The Hotwire plug wire is a coil wound spark plug wire with a 8.25” shield over the wire to gain some capacitance. The wound wire has a resistance of 490 ohm’s for the 17” length and it was 29 ohm’s per inch also. (so there is no breaks in the wire) With a capacitance reading of 32.4 pf. This is a major low reading, just touching one probe with your finger gives you 16pf. You can get a reading of 9.3 pf By putting one probe on the inside wire and the other pressed against the outside. For how small this units is one, deci equals one-tenth, centi equals one-hundredth, milli equals one-thousandth, micro equals one-millionth, nano equals one-billionth, and pico equals one-trillionth most capacitors are in Micro Farads one millionth of a Farad but, this is 32.4 Pico Farads 32 Trillionth of a Farad
Capacitance, ability of a circuit system to store electricity. The capacitance of a capacitor is measured in farads and is determined by the formula C = q/V, where q is the charge (in coulombs) on one of the conductors and V is the potential difference (in volts) between the conductors. The capacitance depends only on the thickness, area, and composition of the capacitor's dielectric (insulation).
A HotWire is nothing more that spiral wound sparkplug wire with a 8.25” shielding picking up a very marginal capacitance reactance. As for if it makes a differance?? There is capacitance. You can make your own by buying a spiral wound spark plug wire and shielding it. Then put a cool red cover over it and a catchy name. Most of your spark gain is in the lower resistance of the wire and no resistance in the plug. Add a hot coil and you are incressing the spark to the plug alot! I think the wire helps sell the rest.
These test were done with a Global Specialties Capacitor meter, Fluke 87 True RMS Volt meter and the AVO Megger (BM403/2). All calibrated by SSID of Southern California Edison.
After I get the milliamp meter from work and the high voltage meter, I will tell the difference of the stock out put and the Nology.
Posted September 04, 2004 - 01:22 PM
Posted September 04, 2004 - 05:52 PM
I don't work in Pico farads very much....well ok, haven't in 16 years when I was making a RF pre amp. So, I don't even know if I put the decimal in the right place. Like most I don't do the math that's what meters and an Oscilloscope are for.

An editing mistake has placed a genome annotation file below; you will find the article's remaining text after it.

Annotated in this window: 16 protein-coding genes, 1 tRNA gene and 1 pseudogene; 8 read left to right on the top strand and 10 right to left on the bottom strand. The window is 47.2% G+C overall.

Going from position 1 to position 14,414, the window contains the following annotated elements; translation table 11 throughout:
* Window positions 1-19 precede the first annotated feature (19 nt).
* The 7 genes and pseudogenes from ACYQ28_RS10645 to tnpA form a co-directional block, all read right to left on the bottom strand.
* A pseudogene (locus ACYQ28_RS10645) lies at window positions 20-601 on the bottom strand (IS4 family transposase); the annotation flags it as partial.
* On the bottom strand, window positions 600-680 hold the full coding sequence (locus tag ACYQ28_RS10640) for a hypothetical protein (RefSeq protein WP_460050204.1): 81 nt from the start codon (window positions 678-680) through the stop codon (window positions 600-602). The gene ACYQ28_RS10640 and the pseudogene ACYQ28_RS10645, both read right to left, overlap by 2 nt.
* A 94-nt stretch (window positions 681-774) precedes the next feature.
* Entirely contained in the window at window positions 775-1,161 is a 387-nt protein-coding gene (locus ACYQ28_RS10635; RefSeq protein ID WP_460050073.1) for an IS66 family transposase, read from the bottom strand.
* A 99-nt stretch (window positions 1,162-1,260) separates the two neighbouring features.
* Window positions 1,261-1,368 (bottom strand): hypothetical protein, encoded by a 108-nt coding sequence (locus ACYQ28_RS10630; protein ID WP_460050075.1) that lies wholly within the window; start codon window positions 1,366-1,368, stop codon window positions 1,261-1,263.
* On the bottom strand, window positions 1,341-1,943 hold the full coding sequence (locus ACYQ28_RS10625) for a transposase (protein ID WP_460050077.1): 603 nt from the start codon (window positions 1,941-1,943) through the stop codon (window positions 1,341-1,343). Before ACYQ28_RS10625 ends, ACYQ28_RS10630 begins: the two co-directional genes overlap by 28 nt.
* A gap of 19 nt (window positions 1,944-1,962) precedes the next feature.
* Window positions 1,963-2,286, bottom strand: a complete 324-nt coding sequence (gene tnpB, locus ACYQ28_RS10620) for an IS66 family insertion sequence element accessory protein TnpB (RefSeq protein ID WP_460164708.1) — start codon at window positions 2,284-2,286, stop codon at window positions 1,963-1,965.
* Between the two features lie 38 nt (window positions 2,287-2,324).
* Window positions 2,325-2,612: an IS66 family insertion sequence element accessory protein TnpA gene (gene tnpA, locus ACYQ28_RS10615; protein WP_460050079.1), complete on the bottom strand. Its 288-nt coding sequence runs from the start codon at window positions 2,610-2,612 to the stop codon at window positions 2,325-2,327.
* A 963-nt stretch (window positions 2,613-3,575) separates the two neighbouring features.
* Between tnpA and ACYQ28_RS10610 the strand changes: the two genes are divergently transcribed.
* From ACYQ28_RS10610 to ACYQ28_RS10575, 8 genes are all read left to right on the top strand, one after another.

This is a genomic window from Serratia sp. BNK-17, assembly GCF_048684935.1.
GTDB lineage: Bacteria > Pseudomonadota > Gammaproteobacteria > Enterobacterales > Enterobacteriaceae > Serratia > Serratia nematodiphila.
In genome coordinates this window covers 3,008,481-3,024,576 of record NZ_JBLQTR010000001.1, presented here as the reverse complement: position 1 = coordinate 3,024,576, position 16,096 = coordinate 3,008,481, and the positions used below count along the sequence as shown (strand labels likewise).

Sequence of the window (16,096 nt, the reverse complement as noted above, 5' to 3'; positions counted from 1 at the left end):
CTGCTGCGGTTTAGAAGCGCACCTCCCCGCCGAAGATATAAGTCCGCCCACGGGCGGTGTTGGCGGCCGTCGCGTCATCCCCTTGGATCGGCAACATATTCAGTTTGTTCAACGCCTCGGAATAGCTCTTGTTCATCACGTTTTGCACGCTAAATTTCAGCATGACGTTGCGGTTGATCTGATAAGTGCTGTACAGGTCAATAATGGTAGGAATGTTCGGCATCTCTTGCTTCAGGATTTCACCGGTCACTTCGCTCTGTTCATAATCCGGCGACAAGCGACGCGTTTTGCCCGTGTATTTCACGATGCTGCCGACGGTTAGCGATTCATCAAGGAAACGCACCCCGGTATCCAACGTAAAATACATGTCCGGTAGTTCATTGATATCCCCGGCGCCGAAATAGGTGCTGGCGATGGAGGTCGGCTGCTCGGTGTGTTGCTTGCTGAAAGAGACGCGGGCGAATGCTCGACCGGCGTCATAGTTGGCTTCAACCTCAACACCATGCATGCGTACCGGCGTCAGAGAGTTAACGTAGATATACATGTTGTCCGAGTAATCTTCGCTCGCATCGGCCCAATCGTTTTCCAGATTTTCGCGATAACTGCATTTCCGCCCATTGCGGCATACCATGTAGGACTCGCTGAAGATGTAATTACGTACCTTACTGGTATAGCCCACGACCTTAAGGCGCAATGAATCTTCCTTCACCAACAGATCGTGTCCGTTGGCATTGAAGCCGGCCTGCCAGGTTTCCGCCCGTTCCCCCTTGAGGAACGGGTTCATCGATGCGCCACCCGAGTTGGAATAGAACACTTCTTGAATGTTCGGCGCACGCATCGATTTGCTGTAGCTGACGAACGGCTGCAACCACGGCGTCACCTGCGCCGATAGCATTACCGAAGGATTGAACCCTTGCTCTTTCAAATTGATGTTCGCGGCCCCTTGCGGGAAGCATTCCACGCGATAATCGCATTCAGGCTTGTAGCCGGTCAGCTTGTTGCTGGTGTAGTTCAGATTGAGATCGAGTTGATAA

45000 x 45000 volts x .000000000033f x .5 = .33412 but, if I got the decimal wrong it would be 33.4 that would be something! If we get this straight then we would know if the capacitor of the wire was worth it. If it is everyone could make it!
Posted September 04, 2004 - 08:06 PM
32.4 pico farads = 0.000,000,000,032,4
45000 * 45000 volts * 0.000,000,000,032,4 * 5 = .32805
Posted September 05, 2004 - 07:31 AM
Posted September 05, 2004 - 11:54 AM
The higher output coil may be producing a higher output voltage, but how much current is in the spark? The final current is limited by the internal resistance of the coil. Have you checked the internal resistance of both the stock & Nology coils? The output voltage is determined by the rate of field collapse and the windings ratio between primary and secondary.
The path to ground for the current through the spark plug has an extremely high initial resistance (spark plug gap), which allows the voltage to build up a very high value until it gets high enough to ionize the gas (air/fuel mixture) between the electrodes and jump the gap (spark!). It’s the ionized gas that creates the conductive path (arc between electrodes) for the spark current to flow. No matter how much voltage there is in a given ignition system for an internal combustion engine, there’s a point where a maximum voltage is reached. The maximum voltage is the voltage required for the arc to jump the spark plug gap and I believe any additional voltage is wasted. As cylinder pressures increase, so does the need for a higher voltage to jump the spark plugs gap, but our XR650R’s are pretty tame when it comes to cylinder pressures. The spark duration is primarily determined by the coil inductance & total reactance of the circuit plus the spark plug gap. The resistance of a spark plug wire will have a minimal affect on the discharge time because of the high voltage involved, so I don’t buy the claims where some wires are also able to offer extended spark duration in addition to claims of providing huge increases in spark energy. Once the air/fuel mixture is ignited, I don’t believe the progression rate of the flame front can be improved with a larger or more powerful spark. The flame speed itself is dependant on various factors such as the air/fuel ratio, the charge density, charge harmony, characteristics of the fuel, the charge turbulence, etc. If there were huge gains to be had from special spark plug wires & coils, we’d likely see this technology on various leading edge bikes such as the CRF’s, YZF’s, KTM’s, RMZ’s, etc.